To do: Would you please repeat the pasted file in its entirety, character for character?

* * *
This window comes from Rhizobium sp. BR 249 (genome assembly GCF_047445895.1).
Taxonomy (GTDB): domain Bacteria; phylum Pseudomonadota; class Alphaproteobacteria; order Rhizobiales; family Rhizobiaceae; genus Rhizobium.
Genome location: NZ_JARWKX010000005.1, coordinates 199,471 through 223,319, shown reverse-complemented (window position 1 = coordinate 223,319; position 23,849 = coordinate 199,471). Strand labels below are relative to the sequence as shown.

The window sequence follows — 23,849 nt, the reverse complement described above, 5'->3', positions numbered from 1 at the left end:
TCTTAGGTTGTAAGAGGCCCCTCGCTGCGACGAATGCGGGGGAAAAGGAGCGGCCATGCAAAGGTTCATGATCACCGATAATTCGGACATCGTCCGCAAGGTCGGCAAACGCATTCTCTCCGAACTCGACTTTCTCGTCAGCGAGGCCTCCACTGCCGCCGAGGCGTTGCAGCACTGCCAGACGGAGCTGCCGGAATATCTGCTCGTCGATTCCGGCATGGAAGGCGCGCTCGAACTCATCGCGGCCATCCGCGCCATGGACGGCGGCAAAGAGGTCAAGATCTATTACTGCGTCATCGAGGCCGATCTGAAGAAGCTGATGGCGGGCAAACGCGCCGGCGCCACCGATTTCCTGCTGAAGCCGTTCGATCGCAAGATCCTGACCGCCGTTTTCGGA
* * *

This window comes from Rhizobium sp. BR 249 (genome assembly GCF_047445895.1).
Taxonomy (GTDB): domain Bacteria; phylum Pseudomonadota; class Alphaproteobacteria; order Rhizobiales; family Rhizobiaceae; genus Rhizobium.
Genome location: NZ_JARWKX010000005.1, coordinates 199,471 through 223,319, shown reverse-complemented (window position 1 = coordinate 223,319; position 23,849 = coordinate 199,471). Strand labels below are relative to the sequence as shown.

The window sequence follows — 23,849 nt, the reverse complement described above, 5'->3', positions numbered from 1 at the left end:
TCTTAGGTTGTAAGAGGCCCCTCGCTGCGACGAATGCGGGGGAAAAGGAGCGGCCATGCAAAGGTTCATGATCACCGATAATTCGGACATCGTCCGCAAGGTCGGCAAACGCATTCTCTCCGAACTCGACTTTCTCGTCAGCGAGGCCTCCACTGCCGCCGAGGCGTTGCAGCACTGCCAGACGGAGCTGCCGGAATATCTGCTCGTCGATTCCGGCATGGAAGGCGCGCTCGAACTCATCGCGGCCATCCGCGCCATGGACGGCGGCAAAGAGGTCAAGATCTATTACTGCGTCATCGAGGCCGATCTGAAGAAGCTGATGGCGGGCAAACGCGCCGGCGCCACCGATTTCCTGCTGAAGCCGTTCGATCGCAAGATCCTGACCGCCGTTTTCGGA